“What is modernism? What should Latin American art be? What is your attitude towards art today?” Such are the questions posed to artists and writers through the questionnaire, a ubiquitous genre issued by magazine editors to their contributors to assess a community’s shared political or artistic purpose.
While the questionnaire can be traced to the paragone of the Italian Renaissance, wherein the merits painting and sculpture were actively debated, it first appeared in newspapers starting in the late 19th century. While some of these questionnaires focused on aesthetic preoccupations, such as the 1905 Mercure de France questions, “Is Impressionism finished? Can it renew itself?” others mined the intersection of art and politics, like the 1926 “Negro in Art” questionnaire in Crisis. As modernists adapted the questionnaire to suit its various projects, it also playfully reinvented it, as in the case of the 1929 Little Review questionnaire that culminated with the question “Why do you go on living?”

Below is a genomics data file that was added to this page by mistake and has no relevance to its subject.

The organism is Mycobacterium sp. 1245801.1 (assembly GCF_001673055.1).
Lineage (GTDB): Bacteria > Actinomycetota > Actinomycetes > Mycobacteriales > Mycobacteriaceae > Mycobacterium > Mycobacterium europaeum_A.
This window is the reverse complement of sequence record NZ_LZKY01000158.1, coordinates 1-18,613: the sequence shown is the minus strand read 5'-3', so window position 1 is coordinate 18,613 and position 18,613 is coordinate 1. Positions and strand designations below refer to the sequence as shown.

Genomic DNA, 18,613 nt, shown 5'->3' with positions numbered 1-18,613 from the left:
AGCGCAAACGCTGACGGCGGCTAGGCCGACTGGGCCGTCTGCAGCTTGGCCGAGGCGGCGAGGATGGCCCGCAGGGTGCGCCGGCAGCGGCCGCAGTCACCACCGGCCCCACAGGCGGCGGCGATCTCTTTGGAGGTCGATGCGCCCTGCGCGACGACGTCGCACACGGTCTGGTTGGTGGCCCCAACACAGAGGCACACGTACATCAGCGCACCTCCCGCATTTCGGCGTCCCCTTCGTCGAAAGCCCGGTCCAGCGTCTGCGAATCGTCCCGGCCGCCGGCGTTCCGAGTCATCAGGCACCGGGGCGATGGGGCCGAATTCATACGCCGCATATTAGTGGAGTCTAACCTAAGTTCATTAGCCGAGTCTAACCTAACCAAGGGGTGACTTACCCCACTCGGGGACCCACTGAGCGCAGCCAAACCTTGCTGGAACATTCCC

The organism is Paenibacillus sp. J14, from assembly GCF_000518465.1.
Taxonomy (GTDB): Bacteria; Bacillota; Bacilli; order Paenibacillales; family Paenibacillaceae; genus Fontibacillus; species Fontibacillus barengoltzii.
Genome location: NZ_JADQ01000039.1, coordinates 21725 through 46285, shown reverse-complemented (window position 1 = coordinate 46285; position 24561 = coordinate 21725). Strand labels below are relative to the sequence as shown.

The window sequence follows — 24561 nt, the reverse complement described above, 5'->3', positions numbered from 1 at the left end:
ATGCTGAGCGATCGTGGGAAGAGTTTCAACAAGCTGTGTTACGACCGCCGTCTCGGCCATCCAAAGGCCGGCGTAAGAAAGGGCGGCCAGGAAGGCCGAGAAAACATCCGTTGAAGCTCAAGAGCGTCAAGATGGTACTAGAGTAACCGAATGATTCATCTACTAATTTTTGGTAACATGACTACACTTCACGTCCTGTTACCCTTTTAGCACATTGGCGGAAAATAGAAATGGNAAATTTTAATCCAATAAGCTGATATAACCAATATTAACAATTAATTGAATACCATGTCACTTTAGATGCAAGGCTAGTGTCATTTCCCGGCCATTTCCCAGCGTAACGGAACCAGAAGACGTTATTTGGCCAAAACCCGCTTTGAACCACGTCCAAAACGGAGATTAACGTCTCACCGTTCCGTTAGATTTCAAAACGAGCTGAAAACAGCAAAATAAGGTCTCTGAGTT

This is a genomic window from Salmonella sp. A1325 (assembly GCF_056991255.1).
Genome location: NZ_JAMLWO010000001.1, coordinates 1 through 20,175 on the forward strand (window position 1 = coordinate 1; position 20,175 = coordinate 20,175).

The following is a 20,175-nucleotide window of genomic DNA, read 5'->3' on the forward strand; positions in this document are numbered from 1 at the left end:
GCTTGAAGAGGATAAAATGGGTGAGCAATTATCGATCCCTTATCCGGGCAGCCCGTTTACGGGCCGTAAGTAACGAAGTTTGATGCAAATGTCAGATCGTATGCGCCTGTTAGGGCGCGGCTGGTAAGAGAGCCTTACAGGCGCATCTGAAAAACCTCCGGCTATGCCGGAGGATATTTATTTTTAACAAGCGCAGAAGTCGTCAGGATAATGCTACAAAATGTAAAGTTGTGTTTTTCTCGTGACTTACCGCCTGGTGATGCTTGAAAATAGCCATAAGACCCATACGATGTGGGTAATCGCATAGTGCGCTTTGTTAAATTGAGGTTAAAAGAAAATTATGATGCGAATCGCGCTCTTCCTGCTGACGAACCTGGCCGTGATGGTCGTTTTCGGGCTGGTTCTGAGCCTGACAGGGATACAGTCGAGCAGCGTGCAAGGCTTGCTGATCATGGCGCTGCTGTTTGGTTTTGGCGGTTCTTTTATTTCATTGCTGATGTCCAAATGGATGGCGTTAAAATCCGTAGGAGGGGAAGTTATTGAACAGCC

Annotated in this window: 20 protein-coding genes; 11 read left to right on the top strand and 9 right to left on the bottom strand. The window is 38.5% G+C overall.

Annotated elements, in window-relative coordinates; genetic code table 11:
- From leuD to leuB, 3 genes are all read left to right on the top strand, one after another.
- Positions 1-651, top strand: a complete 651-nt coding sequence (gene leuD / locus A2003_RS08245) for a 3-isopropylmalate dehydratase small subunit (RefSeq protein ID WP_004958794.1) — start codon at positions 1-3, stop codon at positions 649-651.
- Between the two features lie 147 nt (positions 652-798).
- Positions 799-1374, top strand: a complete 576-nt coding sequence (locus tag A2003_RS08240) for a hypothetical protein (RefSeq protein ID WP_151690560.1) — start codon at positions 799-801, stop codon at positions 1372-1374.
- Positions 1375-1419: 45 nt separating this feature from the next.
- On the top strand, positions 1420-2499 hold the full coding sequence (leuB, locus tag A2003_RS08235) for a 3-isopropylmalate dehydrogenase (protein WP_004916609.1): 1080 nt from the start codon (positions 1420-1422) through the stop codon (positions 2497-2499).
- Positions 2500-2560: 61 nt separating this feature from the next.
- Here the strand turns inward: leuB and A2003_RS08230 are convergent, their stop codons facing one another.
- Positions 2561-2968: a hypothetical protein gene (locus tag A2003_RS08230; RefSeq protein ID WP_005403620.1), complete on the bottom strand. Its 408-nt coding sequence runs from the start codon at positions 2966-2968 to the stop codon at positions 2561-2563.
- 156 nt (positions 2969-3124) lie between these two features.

Because modernist magazines enabled communities to form across geographic and cultural boundaries, they also generated anxiety about a group’s shared purpose. While the manifesto is prescriptive, the survey is often retroactive; the two serve as bookends for an editorial project or print community. Questionnaires functioned as transnational communities’ print proxies, revealing both the individual and collective concerns and reinforcing their alliances. Such a means of self-assessment persists, as evidenced by October’s 2009 questionnaire on contemporary art.
As I continue to work towards theorizing the genre, I am also creating an index of all the questionnaires I can find and would love your input!